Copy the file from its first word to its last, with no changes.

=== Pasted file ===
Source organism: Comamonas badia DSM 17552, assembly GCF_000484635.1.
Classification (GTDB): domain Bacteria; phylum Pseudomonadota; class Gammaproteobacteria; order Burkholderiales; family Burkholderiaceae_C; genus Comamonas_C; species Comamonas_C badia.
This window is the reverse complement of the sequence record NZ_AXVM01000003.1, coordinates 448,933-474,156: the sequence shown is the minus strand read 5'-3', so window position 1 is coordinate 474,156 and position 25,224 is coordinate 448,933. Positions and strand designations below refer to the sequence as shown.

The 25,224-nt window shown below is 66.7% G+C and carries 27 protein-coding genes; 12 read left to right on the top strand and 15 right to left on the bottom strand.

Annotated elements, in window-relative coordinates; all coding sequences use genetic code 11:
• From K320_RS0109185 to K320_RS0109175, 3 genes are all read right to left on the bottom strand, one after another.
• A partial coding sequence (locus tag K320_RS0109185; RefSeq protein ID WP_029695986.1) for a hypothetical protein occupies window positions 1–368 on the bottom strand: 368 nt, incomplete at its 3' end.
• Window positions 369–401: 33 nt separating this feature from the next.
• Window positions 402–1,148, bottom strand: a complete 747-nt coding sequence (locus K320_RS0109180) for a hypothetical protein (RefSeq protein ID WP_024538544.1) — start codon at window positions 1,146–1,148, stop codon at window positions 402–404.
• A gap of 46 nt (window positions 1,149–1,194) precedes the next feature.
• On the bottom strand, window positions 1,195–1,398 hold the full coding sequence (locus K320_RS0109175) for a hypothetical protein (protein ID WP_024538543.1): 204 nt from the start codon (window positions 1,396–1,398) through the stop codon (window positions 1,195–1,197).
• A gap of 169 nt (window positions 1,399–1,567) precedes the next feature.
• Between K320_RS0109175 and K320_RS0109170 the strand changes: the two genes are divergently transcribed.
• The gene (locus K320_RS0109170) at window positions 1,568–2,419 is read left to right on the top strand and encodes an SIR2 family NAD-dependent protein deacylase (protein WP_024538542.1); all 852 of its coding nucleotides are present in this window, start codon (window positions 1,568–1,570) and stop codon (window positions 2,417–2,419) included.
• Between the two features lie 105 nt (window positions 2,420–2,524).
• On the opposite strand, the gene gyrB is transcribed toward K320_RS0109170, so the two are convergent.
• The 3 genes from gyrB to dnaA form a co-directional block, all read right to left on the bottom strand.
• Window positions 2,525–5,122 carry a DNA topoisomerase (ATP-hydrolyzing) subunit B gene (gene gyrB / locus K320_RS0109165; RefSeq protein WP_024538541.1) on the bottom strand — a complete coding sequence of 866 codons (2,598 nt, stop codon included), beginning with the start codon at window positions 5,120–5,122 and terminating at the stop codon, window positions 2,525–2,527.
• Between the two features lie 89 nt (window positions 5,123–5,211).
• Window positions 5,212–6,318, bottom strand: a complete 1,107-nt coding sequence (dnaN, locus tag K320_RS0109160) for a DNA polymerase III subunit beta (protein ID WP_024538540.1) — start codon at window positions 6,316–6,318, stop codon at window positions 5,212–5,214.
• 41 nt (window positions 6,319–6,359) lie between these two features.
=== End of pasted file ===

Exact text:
Source organism: Comamonas badia DSM 17552, assembly GCF_000484635.1.
Classification (GTDB): domain Bacteria; phylum Pseudomonadota; class Gammaproteobacteria; order Burkholderiales; family Burkholderiaceae_C; genus Comamonas_C; species Comamonas_C badia.
This window is the reverse complement of the sequence record NZ_AXVM01000003.1, coordinates 448,933-474,156: the sequence shown is the minus strand read 5'-3', so window position 1 is coordinate 474,156 and position 25,224 is coordinate 448,933. Positions and strand designations below refer to the sequence as shown.

The 25,224-nt window shown below is 66.7% G+C and carries 27 protein-coding genes; 12 read left to right on the top strand and 15 right to left on the bottom strand.

Annotated elements, in window-relative coordinates; all coding sequences use genetic code 11:
• From K320_RS0109185 to K320_RS0109175, 3 genes are all read right to left on the bottom strand, one after another.
• A partial coding sequence (locus tag K320_RS0109185; RefSeq protein ID WP_029695986.1) for a hypothetical protein occupies window positions 1–368 on the bottom strand: 368 nt, incomplete at its 3' end.
• Window positions 369–401: 33 nt separating this feature from the next.
• Window positions 402–1,148, bottom strand: a complete 747-nt coding sequence (locus K320_RS0109180) for a hypothetical protein (RefSeq protein ID WP_024538544.1) — start codon at window positions 1,146–1,148, stop codon at window positions 402–404.
• A gap of 46 nt (window positions 1,149–1,194) precedes the next feature.
• On the bottom strand, window positions 1,195–1,398 hold the full coding sequence (locus K320_RS0109175) for a hypothetical protein (protein ID WP_024538543.1): 204 nt from the start codon (window positions 1,396–1,398) through the stop codon (window positions 1,195–1,197).
• A gap of 169 nt (window positions 1,399–1,567) precedes the next feature.
• Between K320_RS0109175 and K320_RS0109170 the strand changes: the two genes are divergently transcribed.
• The gene (locus K320_RS0109170) at window positions 1,568–2,419 is read left to right on the top strand and encodes an SIR2 family NAD-dependent protein deacylase (protein WP_024538542.1); all 852 of its coding nucleotides are present in this window, start codon (window positions 1,568–1,570) and stop codon (window positions 2,417–2,419) included.
• Between the two features lie 105 nt (window positions 2,420–2,524).
• On the opposite strand, the gene gyrB is transcribed toward K320_RS0109170, so the two are convergent.
• The 3 genes from gyrB to dnaA form a co-directional block, all read right to left on the bottom strand.
• Window positions 2,525–5,122 carry a DNA topoisomerase (ATP-hydrolyzing) subunit B gene (gene gyrB / locus K320_RS0109165; RefSeq protein WP_024538541.1) on the bottom strand — a complete coding sequence of 866 codons (2,598 nt, stop codon included), beginning with the start codon at window positions 5,120–5,122 and terminating at the stop codon, window positions 2,525–2,527.
• Between the two features lie 89 nt (window positions 5,123–5,211).
• Window positions 5,212–6,318, bottom strand: a complete 1,107-nt coding sequence (dnaN, locus tag K320_RS0109160) for a DNA polymerase III subunit beta (protein ID WP_024538540.1) — start codon at window positions 6,316–6,318, stop codon at window positions 5,212–5,214.
• 41 nt (window positions 6,319–6,359) lie between these two features.